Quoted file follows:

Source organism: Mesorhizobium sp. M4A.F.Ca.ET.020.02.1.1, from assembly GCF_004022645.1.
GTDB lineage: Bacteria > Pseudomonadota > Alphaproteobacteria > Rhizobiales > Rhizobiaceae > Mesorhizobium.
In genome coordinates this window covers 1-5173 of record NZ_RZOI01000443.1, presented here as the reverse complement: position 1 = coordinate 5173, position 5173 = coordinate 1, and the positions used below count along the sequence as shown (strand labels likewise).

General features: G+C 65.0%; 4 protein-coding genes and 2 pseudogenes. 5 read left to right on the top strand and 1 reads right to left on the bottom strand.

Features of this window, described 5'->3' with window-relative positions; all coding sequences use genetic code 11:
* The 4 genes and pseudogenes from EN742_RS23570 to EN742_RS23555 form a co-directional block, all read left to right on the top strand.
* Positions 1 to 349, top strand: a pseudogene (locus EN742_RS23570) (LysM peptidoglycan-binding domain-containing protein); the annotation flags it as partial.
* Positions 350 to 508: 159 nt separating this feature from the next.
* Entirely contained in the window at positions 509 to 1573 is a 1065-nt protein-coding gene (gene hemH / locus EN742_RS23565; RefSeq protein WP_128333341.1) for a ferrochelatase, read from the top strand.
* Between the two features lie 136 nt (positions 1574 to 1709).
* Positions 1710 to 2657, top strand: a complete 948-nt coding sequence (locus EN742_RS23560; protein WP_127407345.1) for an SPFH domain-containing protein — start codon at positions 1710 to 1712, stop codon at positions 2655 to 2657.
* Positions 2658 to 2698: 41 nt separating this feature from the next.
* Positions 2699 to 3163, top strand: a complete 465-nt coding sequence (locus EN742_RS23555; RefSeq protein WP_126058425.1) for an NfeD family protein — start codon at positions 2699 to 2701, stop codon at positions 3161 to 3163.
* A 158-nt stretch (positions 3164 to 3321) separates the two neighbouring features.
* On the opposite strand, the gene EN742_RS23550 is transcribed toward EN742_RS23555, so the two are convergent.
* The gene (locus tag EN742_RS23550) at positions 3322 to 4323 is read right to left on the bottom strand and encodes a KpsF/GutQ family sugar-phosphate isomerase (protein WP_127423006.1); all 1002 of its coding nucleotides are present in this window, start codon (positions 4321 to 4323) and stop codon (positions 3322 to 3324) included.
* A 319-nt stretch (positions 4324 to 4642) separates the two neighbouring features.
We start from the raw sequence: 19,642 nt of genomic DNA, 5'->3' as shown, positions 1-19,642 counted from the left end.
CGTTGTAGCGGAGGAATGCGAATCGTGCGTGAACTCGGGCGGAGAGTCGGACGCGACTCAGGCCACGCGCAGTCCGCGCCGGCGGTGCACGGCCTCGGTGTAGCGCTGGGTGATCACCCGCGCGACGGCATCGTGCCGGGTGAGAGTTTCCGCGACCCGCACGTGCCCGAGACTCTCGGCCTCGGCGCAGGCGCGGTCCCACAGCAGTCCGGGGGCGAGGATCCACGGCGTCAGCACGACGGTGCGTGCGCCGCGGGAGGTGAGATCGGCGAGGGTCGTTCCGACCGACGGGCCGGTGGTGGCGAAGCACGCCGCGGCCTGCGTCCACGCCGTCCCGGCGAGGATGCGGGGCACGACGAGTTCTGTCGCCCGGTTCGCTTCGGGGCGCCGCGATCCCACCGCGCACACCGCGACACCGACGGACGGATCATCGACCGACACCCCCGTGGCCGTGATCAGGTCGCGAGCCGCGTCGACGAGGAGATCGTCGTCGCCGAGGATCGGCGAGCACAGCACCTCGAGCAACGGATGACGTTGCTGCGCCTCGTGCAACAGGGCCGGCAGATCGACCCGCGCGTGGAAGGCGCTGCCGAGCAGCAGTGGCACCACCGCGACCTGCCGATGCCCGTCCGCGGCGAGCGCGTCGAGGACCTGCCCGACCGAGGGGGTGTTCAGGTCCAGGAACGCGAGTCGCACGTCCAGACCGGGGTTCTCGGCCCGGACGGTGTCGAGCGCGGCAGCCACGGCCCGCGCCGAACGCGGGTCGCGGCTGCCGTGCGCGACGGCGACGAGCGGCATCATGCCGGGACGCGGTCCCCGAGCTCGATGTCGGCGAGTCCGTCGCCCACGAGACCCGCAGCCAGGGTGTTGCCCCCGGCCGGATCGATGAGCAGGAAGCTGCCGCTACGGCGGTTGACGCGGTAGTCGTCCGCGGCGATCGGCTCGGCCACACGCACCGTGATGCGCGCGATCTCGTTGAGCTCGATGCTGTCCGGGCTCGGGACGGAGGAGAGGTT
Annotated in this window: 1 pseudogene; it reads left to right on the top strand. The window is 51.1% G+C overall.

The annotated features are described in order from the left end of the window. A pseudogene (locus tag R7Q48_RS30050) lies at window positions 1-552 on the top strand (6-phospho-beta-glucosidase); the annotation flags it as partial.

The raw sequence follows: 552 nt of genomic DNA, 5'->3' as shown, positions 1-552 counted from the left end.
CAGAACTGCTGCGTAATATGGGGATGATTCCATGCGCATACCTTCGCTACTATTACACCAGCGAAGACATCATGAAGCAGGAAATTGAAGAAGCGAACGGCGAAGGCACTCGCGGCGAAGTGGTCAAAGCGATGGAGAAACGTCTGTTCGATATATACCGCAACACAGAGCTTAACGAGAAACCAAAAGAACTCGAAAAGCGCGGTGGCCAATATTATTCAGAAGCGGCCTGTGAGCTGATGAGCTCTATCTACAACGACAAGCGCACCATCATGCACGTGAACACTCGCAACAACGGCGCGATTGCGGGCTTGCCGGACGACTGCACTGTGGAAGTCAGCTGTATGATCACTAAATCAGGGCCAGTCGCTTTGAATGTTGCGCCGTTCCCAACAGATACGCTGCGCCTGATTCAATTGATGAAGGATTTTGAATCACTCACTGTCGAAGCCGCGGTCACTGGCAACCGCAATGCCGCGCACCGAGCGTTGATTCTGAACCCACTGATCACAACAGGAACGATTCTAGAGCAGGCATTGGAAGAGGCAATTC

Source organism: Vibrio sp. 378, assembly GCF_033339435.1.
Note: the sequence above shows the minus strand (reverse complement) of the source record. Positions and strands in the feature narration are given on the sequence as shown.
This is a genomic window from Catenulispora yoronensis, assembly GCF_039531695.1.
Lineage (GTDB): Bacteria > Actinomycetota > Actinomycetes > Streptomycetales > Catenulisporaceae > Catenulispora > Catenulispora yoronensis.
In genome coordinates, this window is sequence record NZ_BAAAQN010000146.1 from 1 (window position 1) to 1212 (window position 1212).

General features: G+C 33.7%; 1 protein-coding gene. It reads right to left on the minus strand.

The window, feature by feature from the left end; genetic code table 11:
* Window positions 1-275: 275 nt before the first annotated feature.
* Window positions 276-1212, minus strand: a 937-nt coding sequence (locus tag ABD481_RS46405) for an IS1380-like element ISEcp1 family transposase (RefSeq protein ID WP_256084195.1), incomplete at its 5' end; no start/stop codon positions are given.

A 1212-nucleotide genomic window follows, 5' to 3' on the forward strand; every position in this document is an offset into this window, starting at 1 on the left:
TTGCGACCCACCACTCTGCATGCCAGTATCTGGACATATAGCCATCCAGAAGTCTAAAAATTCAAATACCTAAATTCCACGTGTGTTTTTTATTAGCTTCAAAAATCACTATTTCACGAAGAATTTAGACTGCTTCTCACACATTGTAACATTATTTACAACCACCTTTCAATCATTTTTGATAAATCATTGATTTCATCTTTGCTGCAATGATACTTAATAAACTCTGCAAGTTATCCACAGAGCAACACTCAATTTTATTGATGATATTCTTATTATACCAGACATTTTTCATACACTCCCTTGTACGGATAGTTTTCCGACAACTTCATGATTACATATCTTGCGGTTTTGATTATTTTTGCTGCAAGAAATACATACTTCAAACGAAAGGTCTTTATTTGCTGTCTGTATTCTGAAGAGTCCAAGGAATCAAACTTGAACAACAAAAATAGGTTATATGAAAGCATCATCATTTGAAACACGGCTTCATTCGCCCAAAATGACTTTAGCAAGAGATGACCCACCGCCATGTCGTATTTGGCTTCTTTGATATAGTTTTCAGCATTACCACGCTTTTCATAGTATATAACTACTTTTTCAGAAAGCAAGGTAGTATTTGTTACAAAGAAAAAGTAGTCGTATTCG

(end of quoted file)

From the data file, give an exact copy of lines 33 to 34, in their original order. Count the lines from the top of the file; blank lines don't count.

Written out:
A 1212-nucleotide genomic window follows, 5' to 3' on the forward strand; every position in this document is an offset into this window, starting at 1 on the left:
TTGCGACCCACCACTCTGCATGCCAGTATCTGGACATATAGCCATCCAGAAGTCTAAAAATTCAAATACCTAAATTCCACGTGTGTTTTTTATTAGCTTCAAAAATCACTATTTCACGAAGAATTTAGACTGCTTCTCACACATTGTAACATTATTTACAACCACCTTTCAATCATTTTTGATAAATCATTGATTTCATCTTTGCTGCAATGATACTTAATAAACTCTGCAAGTTATCCACAGAGCAACACTCAATTTTATTGATGATATTCTTATTATACCAGACATTTTTCATACACTCCCTTGTACGGATAGTTTTCCGACAACTTCATGATTACATATCTTGCGGTTTTGATTATTTTTGCTGCAAGAAATACATACTTCAAACGAAAGGTCTTTATTTGCTGTCTGTATTCTGAAGAGTCCAAGGAATCAAACTTGAACAACAAAAATAGGTTATATGAAAGCATCATCATTTGAAACACGGCTTCATTCGCCCAAAATGACTTTAGCAAGAGATGACCCACCGCCATGTCGTATTTGGCTTCTTTGATATAGTTTTCAGCATTACCACGCTTTTCATAGTATATAACTACTTTTTCAGAAAGCAAGGTAGTATTTGTTACAAAGAAAAAGTAGTCGTATTCG